Lockheed Martin and Fincantieri Marinette Marine have begun the construction of Littoral Combat Ship (LCS) 27, the future USS Nantucket, with a ceremony in Marinette.
As part of a ship-building tradition dating back centuries, a shipyard worker welded the initials of Polly Spencer, USS Nantucket ship sponsor and wife of U.S. Secretary of the Navy Richard Spencer, into the ship’s keel plate. This plate will be affixed to the ship and travel with Nantucket throughout its commissioned life.
“The USS Nantucket will confront many complex challenges,” said Richard V. Spencer, the U.S. Secretary of the Navy. “It will confront humanitarian relief all the way to great power competition, drawing on the strength of every weld, every rivet applied by the great people here.”
“LCS’ built-in flexibility makes it unlike any other Navy ship in the water today,” said Joe DePietro, vice president and general manager of Small Combatants and Ship Systems.
“LCS can serve a multitude of missions to include surface, anti-submarine and mine countermeasure missions by quickly integrating mission equipment and deploying manned and unmanned aerial, surface or sub-surface vehicles.”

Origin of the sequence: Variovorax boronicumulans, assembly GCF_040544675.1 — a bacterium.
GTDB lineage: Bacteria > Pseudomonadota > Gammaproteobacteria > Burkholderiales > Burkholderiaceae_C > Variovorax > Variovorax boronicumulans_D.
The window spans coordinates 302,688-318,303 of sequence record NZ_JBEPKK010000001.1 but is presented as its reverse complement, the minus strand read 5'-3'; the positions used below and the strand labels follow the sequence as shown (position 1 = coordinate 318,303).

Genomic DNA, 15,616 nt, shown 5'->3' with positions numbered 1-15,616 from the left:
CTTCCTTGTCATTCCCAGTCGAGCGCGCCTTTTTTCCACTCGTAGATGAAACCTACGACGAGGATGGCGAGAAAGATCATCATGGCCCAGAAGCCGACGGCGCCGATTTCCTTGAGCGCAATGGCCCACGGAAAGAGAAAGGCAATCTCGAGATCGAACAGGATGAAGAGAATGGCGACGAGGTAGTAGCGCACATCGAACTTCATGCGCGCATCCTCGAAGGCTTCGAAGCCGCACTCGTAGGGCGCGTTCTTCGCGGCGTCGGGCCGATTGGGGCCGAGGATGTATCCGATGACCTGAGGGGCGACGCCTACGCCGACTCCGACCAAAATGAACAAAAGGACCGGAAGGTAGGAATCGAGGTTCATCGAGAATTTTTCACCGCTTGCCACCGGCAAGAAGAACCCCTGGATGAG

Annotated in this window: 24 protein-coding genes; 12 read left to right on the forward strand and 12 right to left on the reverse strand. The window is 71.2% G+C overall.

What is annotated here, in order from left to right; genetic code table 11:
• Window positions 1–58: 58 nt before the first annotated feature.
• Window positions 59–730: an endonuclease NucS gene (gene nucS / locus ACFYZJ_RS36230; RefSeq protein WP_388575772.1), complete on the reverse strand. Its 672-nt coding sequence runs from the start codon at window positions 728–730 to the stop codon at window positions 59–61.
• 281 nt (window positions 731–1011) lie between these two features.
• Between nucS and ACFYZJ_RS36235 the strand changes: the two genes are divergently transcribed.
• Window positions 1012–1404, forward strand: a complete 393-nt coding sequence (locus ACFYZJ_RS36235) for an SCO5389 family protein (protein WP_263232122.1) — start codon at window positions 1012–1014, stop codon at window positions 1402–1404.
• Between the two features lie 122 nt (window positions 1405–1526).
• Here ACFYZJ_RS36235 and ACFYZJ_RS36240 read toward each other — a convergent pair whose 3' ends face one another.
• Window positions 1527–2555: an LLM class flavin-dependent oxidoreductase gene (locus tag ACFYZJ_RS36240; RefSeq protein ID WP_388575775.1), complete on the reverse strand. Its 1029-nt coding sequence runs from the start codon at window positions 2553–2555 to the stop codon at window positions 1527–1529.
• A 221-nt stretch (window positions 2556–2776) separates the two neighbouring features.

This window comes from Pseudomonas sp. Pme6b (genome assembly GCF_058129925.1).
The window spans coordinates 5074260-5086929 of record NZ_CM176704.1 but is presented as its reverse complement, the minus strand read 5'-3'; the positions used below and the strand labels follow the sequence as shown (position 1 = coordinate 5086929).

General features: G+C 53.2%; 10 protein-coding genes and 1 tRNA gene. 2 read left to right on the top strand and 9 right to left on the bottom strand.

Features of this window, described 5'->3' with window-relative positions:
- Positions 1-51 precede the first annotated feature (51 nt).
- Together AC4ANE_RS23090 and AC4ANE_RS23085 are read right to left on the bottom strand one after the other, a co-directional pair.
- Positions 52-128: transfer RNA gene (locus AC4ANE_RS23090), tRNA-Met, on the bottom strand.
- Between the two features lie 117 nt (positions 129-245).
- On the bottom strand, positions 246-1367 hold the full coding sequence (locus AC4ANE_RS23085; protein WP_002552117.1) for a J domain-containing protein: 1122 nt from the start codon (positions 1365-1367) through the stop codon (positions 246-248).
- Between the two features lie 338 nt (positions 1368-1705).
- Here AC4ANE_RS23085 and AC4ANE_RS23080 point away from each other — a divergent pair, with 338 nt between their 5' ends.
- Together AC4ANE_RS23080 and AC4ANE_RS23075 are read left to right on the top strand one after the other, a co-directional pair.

LCS 27 is the first Navy ship to be named after Nantucket, Massachusetts in more than 150 years. Nantucket has a deep connection to sailing and maritime traditions, serving as a whaling hub in the 1800s and as the home of generations of American sailors since the town’s beginning. The previous USS Nantucket, the first to be named after the island, was commissioned in 1862 to serve during the American Civil War.
“I have been given a very special honor in being the sponsor of the future USS Nantucket. I am happy she is being built here in Marinette, Wisconsin, which has an impressive history of shipbuilding,” said Polly Spencer, LCS 27 sponsor.
“Thank you to all the talented people who are bringing this ship to life… it is going to be an amazing journey that I am thrilled to be on.”
LCS 27 will be the 14th Freedom-variant LCS and will join a class of more than 30 ships. It is one of six ships in various stages of construction and test at the Fincantieri Marinette Marine shipyard.
“We are very excited to begin construction of the future USS Nantucket,” said Jan Allman, CEO of Fincantieri Marinette Marine. “Our men and women are proud to put their efforts into giving the Navy versatile ships to keep our country and its interests safe.”